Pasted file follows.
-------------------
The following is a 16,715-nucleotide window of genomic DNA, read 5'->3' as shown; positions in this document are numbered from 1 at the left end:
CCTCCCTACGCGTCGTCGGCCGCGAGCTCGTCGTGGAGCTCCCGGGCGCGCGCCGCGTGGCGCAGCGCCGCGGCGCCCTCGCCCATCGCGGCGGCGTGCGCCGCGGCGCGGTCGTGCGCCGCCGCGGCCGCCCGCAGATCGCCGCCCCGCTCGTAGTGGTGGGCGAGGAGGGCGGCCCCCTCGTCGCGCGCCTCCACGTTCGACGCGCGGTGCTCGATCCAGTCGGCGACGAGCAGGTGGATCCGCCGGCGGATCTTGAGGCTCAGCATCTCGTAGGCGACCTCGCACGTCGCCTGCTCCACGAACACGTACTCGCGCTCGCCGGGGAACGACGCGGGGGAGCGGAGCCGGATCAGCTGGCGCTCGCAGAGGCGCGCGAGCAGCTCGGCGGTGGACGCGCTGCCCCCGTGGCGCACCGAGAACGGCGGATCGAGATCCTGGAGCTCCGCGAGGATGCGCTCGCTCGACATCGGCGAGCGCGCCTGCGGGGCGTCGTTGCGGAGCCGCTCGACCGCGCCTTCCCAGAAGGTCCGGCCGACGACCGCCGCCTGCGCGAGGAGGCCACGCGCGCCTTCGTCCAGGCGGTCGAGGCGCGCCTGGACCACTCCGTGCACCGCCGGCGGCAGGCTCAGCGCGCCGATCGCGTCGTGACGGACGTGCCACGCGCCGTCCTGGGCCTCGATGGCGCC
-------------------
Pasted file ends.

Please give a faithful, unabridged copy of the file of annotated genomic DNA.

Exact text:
The following is a 16,715-nucleotide window of genomic DNA, read 5'->3' as shown; positions in this document are numbered from 1 at the left end:
CCTCCCTACGCGTCGTCGGCCGCGAGCTCGTCGTGGAGCTCCCGGGCGCGCGCCGCGTGGCGCAGCGCCGCGGCGCCCTCGCCCATCGCGGCGGCGTGCGCCGCGGCGCGGTCGTGCGCCGCCGCGGCCGCCCGCAGATCGCCGCCCCGCTCGTAGTGGTGGGCGAGGAGGGCGGCCCCCTCGTCGCGCGCCTCCACGTTCGACGCGCGGTGCTCGATCCAGTCGGCGACGAGCAGGTGGATCCGCCGGCGGATCTTGAGGCTCAGCATCTCGTAGGCGACCTCGCACGTCGCCTGCTCCACGAACACGTACTCGCGCTCGCCGGGGAACGACGCGGGGGAGCGGAGCCGGATCAGCTGGCGCTCGCAGAGGCGCGCGAGCAGCTCGGCGGTGGACGCGCTGCCCCCGTGGCGCACCGAGAACGGCGGATCGAGATCCTGGAGCTCCGCGAGGATGCGCTCGCTCGACATCGGCGAGCGCGCCTGCGGGGCGTCGTTGCGGAGCCGCTCGACCGCGCCTTCCCAGAAGGTCCGGCCGACGACCGCCGCCTGCGCGAGGAGGCCACGCGCGCCTTCGTCCAGGCGGTCGAGGCGCGCCTGGACCACTCCGTGCACCGCCGGCGGCAGGCTCAGCGCGCCGATCGCGTCGTGACGGACGTGCCACGCGCCGTCCTGGGCCTCGATGGCGCC